Perhaps the most damaging, pernicious form of eros masquerades as a close loving family. The kind which - as the slogan goes - stays together! The whole function of the family should be to prepare the child to stand alone after puberty and go his own independent way to do whatever he has in him to do. The aim of a family is certainly not to stay together. Each of us must become a full individual in his own right and not limit or hobble others. But eros is endlessly possessive. [pp.103-104; italics original]
[from the dust jacket]: A book about parents who are making the child a new status symbol and parenthood a competitive sport
The trap is man's armored character [Wilhelm Reich concept] and there's only one way out of it. It's not drugs and its not religion and it's not politics. It's going back to the old apple tree and trying to do better than Adam and Eve did. It's trying to raise our kids to be more loving (most of the people who try won't understand how and will produce spoiled brats)." [p.118]
[p.287]: The impersonal. child-rearing practices which have long been
the mode in the United States, with the early severance of the
mother-child tie, and the separation of mothers and children by the
interposition of bottles, blankets, clothes, carriages, cribs, and
other physical objects, will produce individuals who are able to lead
lonely, isolated lives in the crowded urban world with its materialistic
values and its addiction to things.
. . . The contemporary American family constitutes only too often an
institution for the systematic production of mental illness in each
of its members, as a consequence of its concentration on making each
of them a "success." Which means that the individual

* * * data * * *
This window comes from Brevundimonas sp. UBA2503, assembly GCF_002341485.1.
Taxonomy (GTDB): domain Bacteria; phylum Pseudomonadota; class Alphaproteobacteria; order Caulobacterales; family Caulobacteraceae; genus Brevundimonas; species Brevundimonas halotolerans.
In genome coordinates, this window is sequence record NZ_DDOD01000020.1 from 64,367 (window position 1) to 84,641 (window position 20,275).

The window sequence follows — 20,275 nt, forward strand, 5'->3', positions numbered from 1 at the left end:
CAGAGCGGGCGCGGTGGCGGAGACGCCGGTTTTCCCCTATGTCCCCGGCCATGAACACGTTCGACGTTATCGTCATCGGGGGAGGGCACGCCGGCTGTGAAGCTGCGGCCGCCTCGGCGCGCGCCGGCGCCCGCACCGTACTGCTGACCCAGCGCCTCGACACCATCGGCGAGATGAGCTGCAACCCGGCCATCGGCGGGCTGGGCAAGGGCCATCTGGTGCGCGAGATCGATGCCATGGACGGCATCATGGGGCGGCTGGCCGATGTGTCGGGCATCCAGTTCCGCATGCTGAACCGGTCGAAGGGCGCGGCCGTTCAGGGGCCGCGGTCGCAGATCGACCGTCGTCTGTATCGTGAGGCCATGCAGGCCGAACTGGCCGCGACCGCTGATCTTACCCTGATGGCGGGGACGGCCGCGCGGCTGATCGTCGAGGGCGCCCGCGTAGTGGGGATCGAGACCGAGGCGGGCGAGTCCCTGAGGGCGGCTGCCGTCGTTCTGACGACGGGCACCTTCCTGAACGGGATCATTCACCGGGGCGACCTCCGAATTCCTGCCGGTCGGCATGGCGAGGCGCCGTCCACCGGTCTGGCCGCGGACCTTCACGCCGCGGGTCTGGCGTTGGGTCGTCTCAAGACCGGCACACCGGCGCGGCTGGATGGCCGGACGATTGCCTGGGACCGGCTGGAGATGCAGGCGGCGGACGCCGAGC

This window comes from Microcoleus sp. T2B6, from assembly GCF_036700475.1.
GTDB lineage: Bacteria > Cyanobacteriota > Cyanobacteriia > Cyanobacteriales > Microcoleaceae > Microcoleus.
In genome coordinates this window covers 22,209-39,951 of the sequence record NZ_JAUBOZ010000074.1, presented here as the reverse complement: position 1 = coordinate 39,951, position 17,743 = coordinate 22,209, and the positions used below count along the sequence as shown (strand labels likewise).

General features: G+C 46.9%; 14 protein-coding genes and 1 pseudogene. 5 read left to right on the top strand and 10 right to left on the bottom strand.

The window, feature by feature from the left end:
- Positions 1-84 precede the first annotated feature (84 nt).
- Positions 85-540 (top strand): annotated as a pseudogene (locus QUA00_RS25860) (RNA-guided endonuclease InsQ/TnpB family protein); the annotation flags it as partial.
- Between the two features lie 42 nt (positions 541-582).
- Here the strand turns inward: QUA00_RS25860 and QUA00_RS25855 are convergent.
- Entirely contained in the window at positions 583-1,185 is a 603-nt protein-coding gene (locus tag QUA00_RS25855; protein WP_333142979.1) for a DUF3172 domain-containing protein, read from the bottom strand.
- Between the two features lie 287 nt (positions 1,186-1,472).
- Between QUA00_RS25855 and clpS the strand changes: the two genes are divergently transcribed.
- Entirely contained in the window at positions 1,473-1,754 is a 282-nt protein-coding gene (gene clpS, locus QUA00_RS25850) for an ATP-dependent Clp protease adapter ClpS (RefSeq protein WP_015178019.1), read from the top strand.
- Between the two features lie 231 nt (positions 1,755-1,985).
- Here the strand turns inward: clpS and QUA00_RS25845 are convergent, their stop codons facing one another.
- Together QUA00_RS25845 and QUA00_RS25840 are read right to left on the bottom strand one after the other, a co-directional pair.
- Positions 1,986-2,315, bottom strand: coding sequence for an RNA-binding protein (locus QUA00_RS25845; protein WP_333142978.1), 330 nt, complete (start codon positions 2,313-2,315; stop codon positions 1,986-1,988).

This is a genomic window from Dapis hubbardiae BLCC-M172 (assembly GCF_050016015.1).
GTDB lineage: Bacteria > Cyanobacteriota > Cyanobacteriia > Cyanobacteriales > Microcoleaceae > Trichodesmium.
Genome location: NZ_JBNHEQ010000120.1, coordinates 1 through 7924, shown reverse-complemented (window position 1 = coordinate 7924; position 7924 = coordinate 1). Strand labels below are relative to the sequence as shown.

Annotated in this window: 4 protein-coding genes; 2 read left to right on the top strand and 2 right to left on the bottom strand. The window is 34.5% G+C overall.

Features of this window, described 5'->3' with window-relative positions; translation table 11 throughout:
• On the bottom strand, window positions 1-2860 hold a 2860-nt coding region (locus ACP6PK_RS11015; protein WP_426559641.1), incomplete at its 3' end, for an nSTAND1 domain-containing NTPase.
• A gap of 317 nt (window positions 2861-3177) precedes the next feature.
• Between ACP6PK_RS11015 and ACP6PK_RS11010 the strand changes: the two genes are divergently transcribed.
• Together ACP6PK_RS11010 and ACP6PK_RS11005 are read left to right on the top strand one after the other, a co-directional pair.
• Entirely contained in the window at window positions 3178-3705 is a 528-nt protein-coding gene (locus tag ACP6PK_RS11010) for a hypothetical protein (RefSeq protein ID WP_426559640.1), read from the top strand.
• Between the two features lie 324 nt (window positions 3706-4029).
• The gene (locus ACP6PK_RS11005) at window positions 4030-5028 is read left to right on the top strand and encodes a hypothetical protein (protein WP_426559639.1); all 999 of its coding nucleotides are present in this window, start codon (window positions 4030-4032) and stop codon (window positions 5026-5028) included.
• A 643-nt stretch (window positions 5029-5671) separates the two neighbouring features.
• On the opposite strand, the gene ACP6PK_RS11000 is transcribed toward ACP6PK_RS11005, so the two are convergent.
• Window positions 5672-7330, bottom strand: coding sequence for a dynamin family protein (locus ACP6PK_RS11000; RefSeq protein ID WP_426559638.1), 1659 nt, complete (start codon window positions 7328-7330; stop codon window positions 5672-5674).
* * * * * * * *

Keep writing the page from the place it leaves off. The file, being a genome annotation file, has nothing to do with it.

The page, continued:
is gradually converted into a mechanism with a built-in design for
achievement in accordance with the prevailing requirements, entailing
the suppression of emotion, the denial of love and friendship, the
ability to trade with whatever serves him for a conscience, while
conveying an unvarying appearance of rectitude. . . . [p.288] The
cultural goal is to make a "he-man" of the male, and a
successful manipulator of her world of the female.
. . . The contemporary American family constitutes only too often an institution for the systematic production of mental illness in each of its members, as a consequence of its concentration on making each of them a "success." Which means that the individual is gradually converted into a mechanism with a built-in design for achievement in accordance with the prevailing requirements, entailing the suppression of emotion, the denial of love and friendship, the ability to trade with whatever serves him for a conscience, while conveying an unvarying appearance of rectitude. . . . [p.288] The cultural goal is to make a "he-man" of the male, and a successful manipulator of her world of the female.
[from New York Review of Books, 11 September 2012 (online)]: For Goodman, the unhappiness of young people was a concentrated form of the unhappiness of American society as a whole, run by corporations that provide employment (if and when they do) but not the kind of meaningful work that engages body and soul. Goodman saw the young as the first casualties of a humanly repressive social and economic system and, as such, the front line of potential resistance.
[a curious reference from the dust jacket blurb]: A refreshingly new and unusual approach to love, marriage and homosexuality . . .
[Pat] McCormick [former olympic athlete] issued a plea that researchers look into the problems that arise when children are channeled into high-intensity athletic training.
In sexual education as in other education, one should also not forget that we are bringing children up not to be children, but to be adults. [p.175]
The new education, in sum, is new because it consists of having students use the concepts most appropriate to the world in which we all must live. All of these concepts constitute the dynamics of the questing-questioning, meaning-making process that can be called 'learning how to learn'. This comprises a posture of stability from which to deal fruitfully with change. The purpose is to help all students develop built-in, shock-proof crap detectors as basic equipment in their survival kits. [p.218]